Tuesday, March 08, 2011

B-On-Time Program Costing Some Universities Millions

Check out the chart of each institutions total gain or loss during that fiscal year 2007 to 2010.


by Reeve Hamilton | Texas Tribune
March 8, 2011

Even if state Sens. Dan Patrick, R-Houston, and Jeff Wentworth, R-San Antonio, are successful in their effort to end the practice of setting aside a portion of tuition for financial aid, it would not cut off funding for the set-aside-funded B-On-Time Loan Program for students at public institutions. The program offers sweet savings if you are a student. But if you are an institution of higher education, the program might be costing you anywhere from a few thousand to millions of dollars.

Currently, at each public university, 5 percent of tuition that exceeds a certain level is turned over to the Texas Higher Education Coordinating Board to finance the B-On-Time program, which offers a no-interest loan that is forgiven if students graduate in four years with at least a 3.0 GPA. The loan program is meant to encourage students to accomplish the, apparently, rare feat of graduating in just four years (and with good grades to boot).

The incentive seems to work. According to the Coordinating Board’s financial aid report for fiscal year 2009, students at public institutions who had financial aid other than a B-On-Time Loan had a 19.1 percent four-year graduation rate. For students who had a B-On-Time Loan, the four-year graduation rate was more than double: 38.6 percent. A total of 19,364 awards were given out from 2007 to 2010. For the current academic year, the loan amount is $6,780 per year at a four-year institution and $1,780 per year at two-year institutions.

State Sen. Judith Zaffirini, D-Laredo, who authored the legislation that created the program, calls it one of her “all time favorites.” She said, “The best way to save money is to get a degree as soon as possible. There is just no equal savings to that.”

But despite its apparent effectiveness, the B-On-Time program is a losing proposition for many universities, which do not get back what they are required to invest in the program. According to Coordinating Board data, the biggest loser in terms of dollars is the University of Houston, which turned over $8,684,374 in tuition set aside for the program from fiscal year 2007 to fiscal year 2010. In that same period, $1,497,565 was disbursed to UH, for a total of 292 awards.

There are some universities — just 10 of 35 that put money into B-On-Time — that come out on the winning end. The biggest earner: Texas A&M University, which turned over $12,456,041 from fiscal year 2007 to fiscal year 2010 and got back $17,538,131 in the same period.

It’s difficult to draw a straight line from what a school collects for the program and what it eventually receives back — or from a school that loses money to one that’s raking it in. In addition to set asides, disbursements may also include dollars from general state revenue and other state savings, though most general revenue used for B-On-Time loans goes to students at private institutions, which are not funded by set-asides from public institutions. No set-aside money is collected from community colleges, though their students are eligible for awards.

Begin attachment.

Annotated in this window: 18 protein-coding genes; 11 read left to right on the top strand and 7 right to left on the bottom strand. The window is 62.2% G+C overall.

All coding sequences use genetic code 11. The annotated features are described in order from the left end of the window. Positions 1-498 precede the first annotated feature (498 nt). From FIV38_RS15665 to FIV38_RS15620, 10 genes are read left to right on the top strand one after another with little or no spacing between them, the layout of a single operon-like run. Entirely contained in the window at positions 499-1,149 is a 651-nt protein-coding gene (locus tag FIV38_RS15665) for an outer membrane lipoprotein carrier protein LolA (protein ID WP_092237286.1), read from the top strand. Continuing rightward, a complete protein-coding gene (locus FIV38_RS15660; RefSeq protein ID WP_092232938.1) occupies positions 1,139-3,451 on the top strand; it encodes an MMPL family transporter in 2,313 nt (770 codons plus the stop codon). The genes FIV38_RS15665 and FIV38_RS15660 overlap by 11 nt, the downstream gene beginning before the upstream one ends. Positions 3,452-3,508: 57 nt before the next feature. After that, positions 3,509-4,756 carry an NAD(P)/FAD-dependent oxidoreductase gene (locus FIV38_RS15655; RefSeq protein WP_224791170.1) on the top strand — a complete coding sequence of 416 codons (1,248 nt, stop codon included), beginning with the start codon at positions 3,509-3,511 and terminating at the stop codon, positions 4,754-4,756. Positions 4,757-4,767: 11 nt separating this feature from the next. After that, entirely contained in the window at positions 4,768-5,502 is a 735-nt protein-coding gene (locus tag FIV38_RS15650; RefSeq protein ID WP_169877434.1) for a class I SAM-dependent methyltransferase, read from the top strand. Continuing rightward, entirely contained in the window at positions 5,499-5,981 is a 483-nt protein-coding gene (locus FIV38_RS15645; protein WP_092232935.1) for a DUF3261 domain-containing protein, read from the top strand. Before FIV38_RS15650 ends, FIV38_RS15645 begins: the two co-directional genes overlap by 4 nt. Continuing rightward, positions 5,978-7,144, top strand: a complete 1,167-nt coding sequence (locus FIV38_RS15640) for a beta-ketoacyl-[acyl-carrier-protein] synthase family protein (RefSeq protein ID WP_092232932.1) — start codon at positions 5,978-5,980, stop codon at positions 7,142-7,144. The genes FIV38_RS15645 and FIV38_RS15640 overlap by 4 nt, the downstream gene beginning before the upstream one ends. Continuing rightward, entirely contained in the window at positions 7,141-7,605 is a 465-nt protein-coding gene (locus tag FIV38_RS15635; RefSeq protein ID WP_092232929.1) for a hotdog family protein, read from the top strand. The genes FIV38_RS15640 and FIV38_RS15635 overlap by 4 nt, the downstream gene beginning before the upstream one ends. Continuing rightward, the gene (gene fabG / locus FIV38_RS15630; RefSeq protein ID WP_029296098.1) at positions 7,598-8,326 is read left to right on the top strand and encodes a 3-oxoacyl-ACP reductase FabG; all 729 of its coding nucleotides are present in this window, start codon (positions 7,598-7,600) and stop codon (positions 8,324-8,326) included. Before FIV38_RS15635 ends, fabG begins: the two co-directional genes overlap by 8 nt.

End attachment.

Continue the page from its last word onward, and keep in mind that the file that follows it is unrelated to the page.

One of the key determinants in which schools win out monetarily is how strongly the school’s financial aid office, which acts as go-between for the Coordinating Board and the student, promotes the loan. “Institutions typically have a difficult time getting students [to apply], because the perception of it is that it’s another loan program,” said Joe Pettibon, assistant provost for student financial aid at A&M. “We’ve been one of the more aggressive institutions about getting this information to our students and awarding it to them.” Because the program gives priority to renewals, Pettibon said, the more recipients on campus already, the easier it is be to get more loans as time goes on.

Every school in the Texas State University System receives less money in B-On-Time loans than it turns over. Mike Wintemute, a spokesman for the system, said that, especially with proposed cuts to the state’s primary need-based aid program, TEXAS Grants, “there may be a greater desire to keep that five percent at those institutions.”

Zaffirini said the issue of schools losing money through B-On-Time has recently been brought to her attention. “We’ll look into that immediately,” she said. “It seems to be a problem, and if so, we’ll try to resolve it as soon as possible.”

To see how schools fare in the shuffling of B-On-Time Loan dollars, here is a chart of Coordinating Board data showing collections, disbursements and total awards by institution for fiscal year 2007 to 2010. You can also follow this link for a chart of each institutions total gain or loss during that time period.

Click here to view each institution and the number of awards they gave out.

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